Other notable highlights from the guitar scene in Boston were concerts by John Williams (in a word: amazing!), Christopher Parkening, Paco de Lucia and his Flamenco Septet (who will be at the Winspear in Edmonton on Sunday, April 1), and a masterclass by John Duarte.
After my Boston stint, came a year of living and working in Denver, Colorado, where the company I was working for had its head office. Denver is a city not unlike Edmonton or Calgary in terms of its cultural events. It does not have the embarrassment of riches of Boston, but with a keen nose, one can find plenty of concerts and events to attend. The Romero's came to town to dazzle and wow, and Sharon Isbin gave a wonderful concert and lecture as part of a chamber music series, which featured her playing the famous Boccherini "Fandango" quintet.
The best musical experience of my stay in Colorado though, has to be the wonderful Classical Guitar Society of Northern Colorado: a long name for a small society with a big heart. Only about 20 dues-paying members make up the roster of this group, but they are a dedicated bunch. This society's main raison d'être is to come together monthly at Sweet Rosie's, a small café whose owner comes in and opens the store just for the society, to meet and play for each other. Attendance? About 12 to 15 people play at every meeting, from rank beginner to professional. The novices start the night off and gradually as the evening progresses the performance level rises. It is quite enjoyable to see the whole spectrum of players, a kind of snapshot of the road we all travel. Despite the small size, they have a monthly newsletter - one letter-sized sheet - sometimes only printed on one side, which announces upcoming events, reviews past concerts, and most importantly, lists who played what at the monthly meeting. Everyone gets to see their name in print. (After people play a notepad is passed around on which the performers, pieces and composers thereof are written.)
Not to be content with only being a performing society, the CGSNC also brings in the GFA winner once a year (who they pride themselves in paying all that is left over at the till after expenses) and "one big name", as their main promoter, Don Simon, puts it. It was there that I saw the likes of Denis Azabagic and Judicaël Perroy.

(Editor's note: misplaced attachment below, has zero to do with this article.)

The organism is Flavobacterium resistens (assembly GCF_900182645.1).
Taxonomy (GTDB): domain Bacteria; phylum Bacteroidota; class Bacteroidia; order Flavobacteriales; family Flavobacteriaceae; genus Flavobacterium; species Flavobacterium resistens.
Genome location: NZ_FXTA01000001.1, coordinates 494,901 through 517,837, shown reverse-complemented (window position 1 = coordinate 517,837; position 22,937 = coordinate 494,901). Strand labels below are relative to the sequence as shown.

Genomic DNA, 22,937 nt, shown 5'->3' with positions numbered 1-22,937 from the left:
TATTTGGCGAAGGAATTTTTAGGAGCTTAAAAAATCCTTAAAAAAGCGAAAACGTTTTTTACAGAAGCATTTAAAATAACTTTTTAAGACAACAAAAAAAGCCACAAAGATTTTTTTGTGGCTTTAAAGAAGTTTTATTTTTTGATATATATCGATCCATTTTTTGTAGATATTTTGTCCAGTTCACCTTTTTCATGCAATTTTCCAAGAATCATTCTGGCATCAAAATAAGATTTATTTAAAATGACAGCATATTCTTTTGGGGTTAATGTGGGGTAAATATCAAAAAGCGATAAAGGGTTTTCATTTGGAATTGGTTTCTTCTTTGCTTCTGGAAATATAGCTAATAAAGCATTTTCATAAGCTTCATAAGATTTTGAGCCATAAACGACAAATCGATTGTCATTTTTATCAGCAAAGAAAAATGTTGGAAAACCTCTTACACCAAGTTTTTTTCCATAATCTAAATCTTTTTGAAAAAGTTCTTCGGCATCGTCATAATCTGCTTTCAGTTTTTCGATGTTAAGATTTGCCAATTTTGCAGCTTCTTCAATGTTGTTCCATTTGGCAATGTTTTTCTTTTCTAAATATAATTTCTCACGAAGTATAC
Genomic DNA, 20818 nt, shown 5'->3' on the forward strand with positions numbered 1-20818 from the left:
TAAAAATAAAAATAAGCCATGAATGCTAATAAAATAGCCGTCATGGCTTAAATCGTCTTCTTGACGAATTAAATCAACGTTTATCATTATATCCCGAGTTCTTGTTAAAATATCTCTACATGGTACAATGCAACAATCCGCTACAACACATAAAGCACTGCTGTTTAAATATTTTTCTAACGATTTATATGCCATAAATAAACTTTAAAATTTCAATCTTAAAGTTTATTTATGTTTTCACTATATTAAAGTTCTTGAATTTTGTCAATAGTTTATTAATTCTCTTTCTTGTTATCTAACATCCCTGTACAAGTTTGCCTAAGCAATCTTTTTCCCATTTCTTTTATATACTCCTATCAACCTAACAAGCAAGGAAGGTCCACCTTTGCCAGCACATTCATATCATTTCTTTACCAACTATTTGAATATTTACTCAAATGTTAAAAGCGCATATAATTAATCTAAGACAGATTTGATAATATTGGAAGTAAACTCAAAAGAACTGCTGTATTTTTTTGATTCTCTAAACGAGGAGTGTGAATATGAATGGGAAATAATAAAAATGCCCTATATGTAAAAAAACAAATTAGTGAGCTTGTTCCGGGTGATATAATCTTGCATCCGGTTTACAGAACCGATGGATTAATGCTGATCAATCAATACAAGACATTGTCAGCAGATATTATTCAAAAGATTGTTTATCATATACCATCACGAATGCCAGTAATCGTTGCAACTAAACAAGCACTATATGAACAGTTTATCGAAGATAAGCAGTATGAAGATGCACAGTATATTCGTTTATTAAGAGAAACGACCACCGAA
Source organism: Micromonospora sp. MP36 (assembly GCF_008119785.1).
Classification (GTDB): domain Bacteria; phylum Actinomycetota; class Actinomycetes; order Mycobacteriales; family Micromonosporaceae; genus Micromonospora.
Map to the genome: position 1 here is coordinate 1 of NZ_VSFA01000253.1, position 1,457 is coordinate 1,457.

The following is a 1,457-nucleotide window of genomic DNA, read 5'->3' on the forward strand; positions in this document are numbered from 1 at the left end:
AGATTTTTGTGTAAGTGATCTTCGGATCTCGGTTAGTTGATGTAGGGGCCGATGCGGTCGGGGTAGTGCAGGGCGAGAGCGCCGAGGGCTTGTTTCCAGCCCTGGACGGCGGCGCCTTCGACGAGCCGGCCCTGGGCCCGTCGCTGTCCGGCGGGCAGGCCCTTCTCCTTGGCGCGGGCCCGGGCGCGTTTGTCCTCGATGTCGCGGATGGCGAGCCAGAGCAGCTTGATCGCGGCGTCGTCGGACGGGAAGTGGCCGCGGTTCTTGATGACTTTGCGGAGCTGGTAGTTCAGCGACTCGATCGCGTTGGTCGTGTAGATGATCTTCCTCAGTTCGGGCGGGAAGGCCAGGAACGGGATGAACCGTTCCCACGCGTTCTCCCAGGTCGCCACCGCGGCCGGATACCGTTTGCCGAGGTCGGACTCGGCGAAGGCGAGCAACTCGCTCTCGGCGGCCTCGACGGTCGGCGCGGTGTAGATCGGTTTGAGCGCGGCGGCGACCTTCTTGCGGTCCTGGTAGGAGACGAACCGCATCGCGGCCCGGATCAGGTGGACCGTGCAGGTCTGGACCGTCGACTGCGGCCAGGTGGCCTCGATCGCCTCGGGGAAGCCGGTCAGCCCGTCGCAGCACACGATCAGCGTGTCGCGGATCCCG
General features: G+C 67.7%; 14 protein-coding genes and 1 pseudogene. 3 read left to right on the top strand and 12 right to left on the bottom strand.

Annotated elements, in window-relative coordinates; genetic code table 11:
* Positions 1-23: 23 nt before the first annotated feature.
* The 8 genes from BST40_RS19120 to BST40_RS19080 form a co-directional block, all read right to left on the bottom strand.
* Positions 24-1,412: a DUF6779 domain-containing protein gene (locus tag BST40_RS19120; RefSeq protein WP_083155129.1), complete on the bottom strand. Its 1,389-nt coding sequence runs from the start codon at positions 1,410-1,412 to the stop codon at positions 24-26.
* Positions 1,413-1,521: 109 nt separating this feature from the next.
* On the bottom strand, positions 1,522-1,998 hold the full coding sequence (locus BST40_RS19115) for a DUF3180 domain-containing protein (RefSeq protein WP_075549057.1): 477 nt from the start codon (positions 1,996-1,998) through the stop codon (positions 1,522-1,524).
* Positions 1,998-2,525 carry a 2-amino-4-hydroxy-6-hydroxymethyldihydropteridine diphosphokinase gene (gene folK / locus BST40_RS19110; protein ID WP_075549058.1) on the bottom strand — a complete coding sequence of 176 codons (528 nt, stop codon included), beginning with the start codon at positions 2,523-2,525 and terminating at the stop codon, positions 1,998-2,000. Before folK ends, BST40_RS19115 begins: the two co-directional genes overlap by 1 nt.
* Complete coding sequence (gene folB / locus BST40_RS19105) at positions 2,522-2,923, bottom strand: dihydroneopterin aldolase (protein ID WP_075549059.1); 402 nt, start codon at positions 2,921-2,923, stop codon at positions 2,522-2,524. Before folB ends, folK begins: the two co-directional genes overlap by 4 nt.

My travelogue and recollection of the past four years ends where it started: in Edmonton. I returned back home in October in time to see last year's GFA winner, Lorenzo Micheli in concert at Muttart Hall. Ironically enough I was still putting up posters for his show in Colorado in September before I left. I'm happy to be back home and back with the ECGS, where I maintained my membership throughout the years since I joined it shortly after its founding in 1995. While living abroad, I eagerly received news about the guitar scene from home, and it has been great watching this society grow. At times I wished I could have been here to see the artists that this society has booked: the Los Angeles Guitar Quartet, Alvaro Pierri, Fabio Zanon, and many others. Edmonton, for a city of its size and as remotely north as it is, has a great guitar scene, and that is in no small measure to the efforts of the executive and active members of the society. My praises and thanks to them. Keep up the good work!
On a personal note I would like to encourage as many of you to attend the monthly coffeehouse meetings we are having the first Monday of every month at Perk Avenue. Let this be a venue to test your performing ability in an informal and relaxed setting. Get out and play! From my experience in Boston and Colorado, these are pleasurable moments and a great opportunity to meet like-minded lovers of the classical guitar.
Thanks, Nils Hahn